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J.A. Mackiewicz, K. Maijwee, C. Lüke, W. Hiebl, Y.–K. Kim, H. Meinert, Z. Zagorski, B. Kirchhof, A.M. Joussen; Effect of Gravity in Long–Term Vitreous Tamponade in vivo Investigation Using Perfluorocarbon and Hydrofluorocarbon Liquids . Invest. Ophthalmol. Vis. Sci. 2005;46(13):5445.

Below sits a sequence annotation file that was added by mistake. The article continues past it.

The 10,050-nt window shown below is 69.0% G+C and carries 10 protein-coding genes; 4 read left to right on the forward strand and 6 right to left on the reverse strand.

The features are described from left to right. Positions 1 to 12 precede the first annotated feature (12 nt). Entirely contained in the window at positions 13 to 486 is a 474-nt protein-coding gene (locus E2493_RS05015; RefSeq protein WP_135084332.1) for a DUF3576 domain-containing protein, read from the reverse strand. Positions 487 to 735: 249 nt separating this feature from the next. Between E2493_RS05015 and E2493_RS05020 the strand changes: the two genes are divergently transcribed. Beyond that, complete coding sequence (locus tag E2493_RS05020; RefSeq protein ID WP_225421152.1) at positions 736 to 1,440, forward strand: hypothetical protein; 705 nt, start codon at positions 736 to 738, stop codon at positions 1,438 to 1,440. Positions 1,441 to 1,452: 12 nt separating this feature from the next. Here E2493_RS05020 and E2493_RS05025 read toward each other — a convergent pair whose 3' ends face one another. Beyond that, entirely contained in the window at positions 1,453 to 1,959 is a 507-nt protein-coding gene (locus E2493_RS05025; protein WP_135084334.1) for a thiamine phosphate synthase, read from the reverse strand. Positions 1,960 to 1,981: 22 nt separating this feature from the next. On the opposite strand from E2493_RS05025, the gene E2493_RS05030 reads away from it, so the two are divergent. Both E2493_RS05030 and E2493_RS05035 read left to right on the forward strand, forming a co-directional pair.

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Purpose: Perfluorocarbon liquids (PFCLs) and hydrofluorocarbon liquids (HFCLs) are being increasingly used as soft tools during vitreoretinal surgery. However, since long–term intraocular tolerance is still unsatisfactory, at present complete removal at the end of surgery is recommended. In order to investigate, whether gravity is the reason for retinal degeneration in long–term vitreous tamponade, we compared perfluorohexyloctane (F6H8), perfluorodecalin (PFD) and a mixture of F6H8/Decalin. Methods: Each 5 rabbits received a 3 months tamponade with either PFD (pure) (1,93 g/cm3), F6H8 (pur) (1,33 g/cm3), or a 1:1 mixture of F6H8/PFD (1.62–1,63 g/cm3). ERG testing was performed pre– and postoperatively. Lower and upper retinal areas were compared using HE staining, CD45 immunohistochemistry and TUNEL assay. TEM was performed to investigate alterations in the photoreceptors. Results:All three substances were tolerated well in rabbit eyes for up to 3 months. Emulsification was seen earliest with PFD and latest with pure F6H8. None of the substances demonstrated inflammatory reactions or vascular alterations. ERGs were not considerably altered with either of the substances. Histology of the retina showed alterations in the cell counts within the inner and outer nuclear layer which were not attributable to the gravity of the tamponading agent. Conclusions: In experimental and clinical use, emulsification, vascular changes and structural alterations of the retina have been described. In contrast to previously published work, we were unable to detect a tamponade related structural damage of the retina after a 3 months tamponade in the rabbit model. Based upon this study gravity might not be causally linked to retinal damage.
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